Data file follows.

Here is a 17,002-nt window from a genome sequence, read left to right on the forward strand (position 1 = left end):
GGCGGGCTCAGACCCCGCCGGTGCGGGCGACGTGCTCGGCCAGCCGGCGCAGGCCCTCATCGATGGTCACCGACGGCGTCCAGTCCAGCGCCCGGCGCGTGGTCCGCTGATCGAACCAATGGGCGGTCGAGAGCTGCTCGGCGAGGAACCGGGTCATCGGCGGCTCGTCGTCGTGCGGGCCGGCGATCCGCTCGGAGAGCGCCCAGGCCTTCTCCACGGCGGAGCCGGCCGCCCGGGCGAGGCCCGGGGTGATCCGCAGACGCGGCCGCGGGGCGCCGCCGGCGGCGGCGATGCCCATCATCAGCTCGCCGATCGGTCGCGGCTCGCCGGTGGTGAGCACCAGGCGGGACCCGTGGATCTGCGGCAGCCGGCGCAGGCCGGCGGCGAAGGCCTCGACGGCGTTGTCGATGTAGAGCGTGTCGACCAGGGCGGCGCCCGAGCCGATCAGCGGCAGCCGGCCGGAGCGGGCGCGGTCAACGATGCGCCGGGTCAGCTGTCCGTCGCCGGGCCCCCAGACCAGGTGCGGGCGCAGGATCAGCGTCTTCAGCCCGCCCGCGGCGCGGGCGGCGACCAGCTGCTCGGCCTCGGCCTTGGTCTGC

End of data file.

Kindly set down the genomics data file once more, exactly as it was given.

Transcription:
Here is a 17,002-nt window from a genome sequence, read left to right on the forward strand (position 1 = left end):
GGCGGGCTCAGACCCCGCCGGTGCGGGCGACGTGCTCGGCCAGCCGGCGCAGGCCCTCATCGATGGTCACCGACGGCGTCCAGTCCAGCGCCCGGCGCGTGGTCCGCTGATCGAACCAATGGGCGGTCGAGAGCTGCTCGGCGAGGAACCGGGTCATCGGCGGCTCGTCGTCGTGCGGGCCGGCGATCCGCTCGGAGAGCGCCCAGGCCTTCTCCACGGCGGAGCCGGCCGCCCGGGCGAGGCCCGGGGTGATCCGCAGACGCGGCCGCGGGGCGCCGCCGGCGGCGGCGATGCCCATCATCAGCTCGCCGATCGGTCGCGGCTCGCCGGTGGTGAGCACCAGGCGGGACCCGTGGATCTGCGGCAGCCGGCGCAGGCCGGCGGCGAAGGCCTCGACGGCGTTGTCGATGTAGAGCGTGTCGACCAGGGCGGCGCCCGAGCCGATCAGCGGCAGCCGGCCGGAGCGGGCGCGGTCAACGATGCGCCGGGTCAGCTGTCCGTCGCCGGGCCCCCAGACCAGGTGCGGGCGCAGGATCAGCGTCTTCAGCCCGCCCGCGGCGCGGGCGGCGACCAGCTGCTCGGCCTCGGCCTTGGTCTGC